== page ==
Because of the release of the Hobbit’s film, we think it’s time to remember J.R.R Tolkien and the spot where he rests beside his wife. There are grave hunters who wander through the cementeries looking for remarkable tombs, usually related to a celebity. These can of explorers can find the grave of the Hobbit’s creator in Wolvercote Cemetery, Oxford. The remarkable thing is that Tolkien had the name Lúthien engraved on Edith’s tombstone and Beren added to his name. In Tolkien’s Middle-earth legendarium, Lúthien was the most beautiful of all the Children of Ilúvatar, and forsook her immortality for her love of the mortal warrior Beren. After Beren was captured by the forces of the dark lord Morgoth, Lúthien rode to his rescue upon the talking wolfhound Huan. Ultimately, when Beren was slain in battle against the demonic wolf Carcharoth, Lúthien, like Orpheus, approached the Valar, the angelic order of beings placed in charge of the world by Eru (God), and persuaded them to restore her beloved to life.
"The shapes conceived by Gaudi in the Guell chapel could not be arrived at by the usual orthogonal, drawing table, techniques. These forms are conceived sculpturally through the construction of models. This wire model illustrates the architect’s method of working." (James Johnson Sweeney and Josep Lluis Sert, "Antoni Gaudi")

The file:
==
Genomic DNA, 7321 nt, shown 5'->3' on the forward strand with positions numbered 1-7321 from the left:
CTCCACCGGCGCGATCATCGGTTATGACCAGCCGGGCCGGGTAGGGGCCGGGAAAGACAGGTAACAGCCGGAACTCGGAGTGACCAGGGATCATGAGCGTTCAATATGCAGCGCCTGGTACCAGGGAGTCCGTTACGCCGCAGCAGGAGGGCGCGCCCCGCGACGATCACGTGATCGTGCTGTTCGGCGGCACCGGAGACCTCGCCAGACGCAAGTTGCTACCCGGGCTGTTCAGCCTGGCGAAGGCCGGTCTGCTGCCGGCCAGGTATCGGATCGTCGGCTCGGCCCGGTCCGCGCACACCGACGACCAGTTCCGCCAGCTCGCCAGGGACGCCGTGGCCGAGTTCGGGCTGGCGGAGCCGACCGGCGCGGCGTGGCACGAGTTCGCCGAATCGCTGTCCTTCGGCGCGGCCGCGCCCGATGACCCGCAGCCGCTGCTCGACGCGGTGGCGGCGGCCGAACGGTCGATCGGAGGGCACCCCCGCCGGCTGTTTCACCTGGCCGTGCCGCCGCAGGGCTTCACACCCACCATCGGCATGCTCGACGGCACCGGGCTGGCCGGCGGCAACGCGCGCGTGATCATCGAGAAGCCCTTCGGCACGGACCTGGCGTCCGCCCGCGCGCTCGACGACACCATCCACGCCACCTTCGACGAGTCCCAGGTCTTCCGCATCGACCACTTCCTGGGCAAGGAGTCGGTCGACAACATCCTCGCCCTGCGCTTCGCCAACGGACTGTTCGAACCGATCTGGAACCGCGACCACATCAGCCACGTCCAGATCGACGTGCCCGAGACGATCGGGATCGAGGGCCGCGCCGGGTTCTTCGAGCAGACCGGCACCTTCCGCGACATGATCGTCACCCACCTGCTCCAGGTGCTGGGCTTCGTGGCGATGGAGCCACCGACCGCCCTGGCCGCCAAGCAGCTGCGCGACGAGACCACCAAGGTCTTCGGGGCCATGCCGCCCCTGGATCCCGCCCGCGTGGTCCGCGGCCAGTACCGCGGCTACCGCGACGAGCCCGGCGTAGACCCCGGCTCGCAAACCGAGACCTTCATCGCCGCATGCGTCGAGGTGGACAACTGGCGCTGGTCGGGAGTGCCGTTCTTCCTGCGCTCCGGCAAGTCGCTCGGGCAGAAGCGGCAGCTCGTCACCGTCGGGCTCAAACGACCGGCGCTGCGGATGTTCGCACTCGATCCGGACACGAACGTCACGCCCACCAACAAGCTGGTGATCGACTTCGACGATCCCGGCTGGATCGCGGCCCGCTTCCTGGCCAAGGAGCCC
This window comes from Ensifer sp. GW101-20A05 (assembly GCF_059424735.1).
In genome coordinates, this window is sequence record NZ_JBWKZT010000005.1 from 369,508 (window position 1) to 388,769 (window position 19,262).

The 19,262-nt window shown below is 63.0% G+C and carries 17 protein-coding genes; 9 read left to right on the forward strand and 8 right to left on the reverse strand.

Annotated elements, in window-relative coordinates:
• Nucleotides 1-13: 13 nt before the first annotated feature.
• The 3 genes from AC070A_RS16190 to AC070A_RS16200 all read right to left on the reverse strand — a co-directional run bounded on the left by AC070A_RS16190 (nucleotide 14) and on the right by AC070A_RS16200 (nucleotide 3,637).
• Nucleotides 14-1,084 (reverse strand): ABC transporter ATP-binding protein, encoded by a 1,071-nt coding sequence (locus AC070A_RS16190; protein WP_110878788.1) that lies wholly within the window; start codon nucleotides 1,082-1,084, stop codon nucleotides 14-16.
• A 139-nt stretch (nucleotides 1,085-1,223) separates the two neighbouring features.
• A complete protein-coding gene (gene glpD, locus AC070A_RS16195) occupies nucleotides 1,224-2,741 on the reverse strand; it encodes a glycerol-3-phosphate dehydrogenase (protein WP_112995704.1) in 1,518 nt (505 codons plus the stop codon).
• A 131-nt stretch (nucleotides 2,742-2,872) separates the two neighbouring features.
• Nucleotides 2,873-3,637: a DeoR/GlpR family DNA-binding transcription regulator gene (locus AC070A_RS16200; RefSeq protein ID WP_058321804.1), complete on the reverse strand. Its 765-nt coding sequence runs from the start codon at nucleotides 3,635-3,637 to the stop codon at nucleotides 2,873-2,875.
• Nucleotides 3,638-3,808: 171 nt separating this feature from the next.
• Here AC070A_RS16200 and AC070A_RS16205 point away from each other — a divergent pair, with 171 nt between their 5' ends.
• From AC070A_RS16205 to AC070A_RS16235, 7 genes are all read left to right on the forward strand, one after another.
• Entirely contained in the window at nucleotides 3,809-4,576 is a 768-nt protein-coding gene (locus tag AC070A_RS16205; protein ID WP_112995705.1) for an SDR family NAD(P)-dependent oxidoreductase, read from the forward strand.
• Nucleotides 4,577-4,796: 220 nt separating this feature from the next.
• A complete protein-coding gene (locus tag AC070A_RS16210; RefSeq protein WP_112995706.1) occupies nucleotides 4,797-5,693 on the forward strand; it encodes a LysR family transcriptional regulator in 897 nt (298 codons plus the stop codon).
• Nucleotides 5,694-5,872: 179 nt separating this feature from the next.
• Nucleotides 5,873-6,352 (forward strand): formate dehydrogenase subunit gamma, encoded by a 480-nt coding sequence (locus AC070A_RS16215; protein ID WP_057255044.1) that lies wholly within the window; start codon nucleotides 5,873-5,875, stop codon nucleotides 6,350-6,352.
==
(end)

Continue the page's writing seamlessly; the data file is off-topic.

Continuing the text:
Reverse wireframe and sketch for the Cripta Güell. Sant Boi de Llobregat, near Barcelona
“Whistler’s Mother, Wood's American Gothic, Leonardo da Vinci's Mona Lisa and Edvard Munch's The Scream have all achieved something that most paintings—regardless of their art historical importance, beauty, or monetary value—have not: they communicate a specific meaning almost immediately to almost every viewer. These few works have successfully made the transition from the elite realm of the museum visitor to the enormous venue of popular culture.”
( Margaret F. MacDonald, ed., Whistler’s Mother: An American Icon,)
Among all the Picasso’s photos, this one called ‘Françoise Gilot, Pablo Picasso and his grandson Javier Vilató in the beach’ is one of our favourites. Done by Robert Cappa in 1948, in the beach of Golfe Juan (France, near Nice), it remember us the joi de vivre which defined Picaso’s life.
Nothing remembers in this frame, that Europe was just emerging from the Great War, that Israel was having his very first fightings against their arabian neighbours or that in Spain a fascist power was ruling. Just three persons, happy in the beach.
Born in Chile, and spending most of his life in Mexico and Catalonia. Roberto Bolaño, died 10 years ago, is one of the most influential writers in the new hispanic literature, a new classic. If you’re going to Barcelona, don’t miss the exhibition centred on Bolaño’s work at CCCB (centre de cultura contemporanea) within the Kosmoplis festival.
Revolutionary for the time because of the naked woman laying down (yes, its suposed to be Venus, but is also a handsome woman) the “Sleeping Venus” is one of the masterpieces of the venetian painter Giorgione. We can see it in in the Gemäldegalerie, Dresden.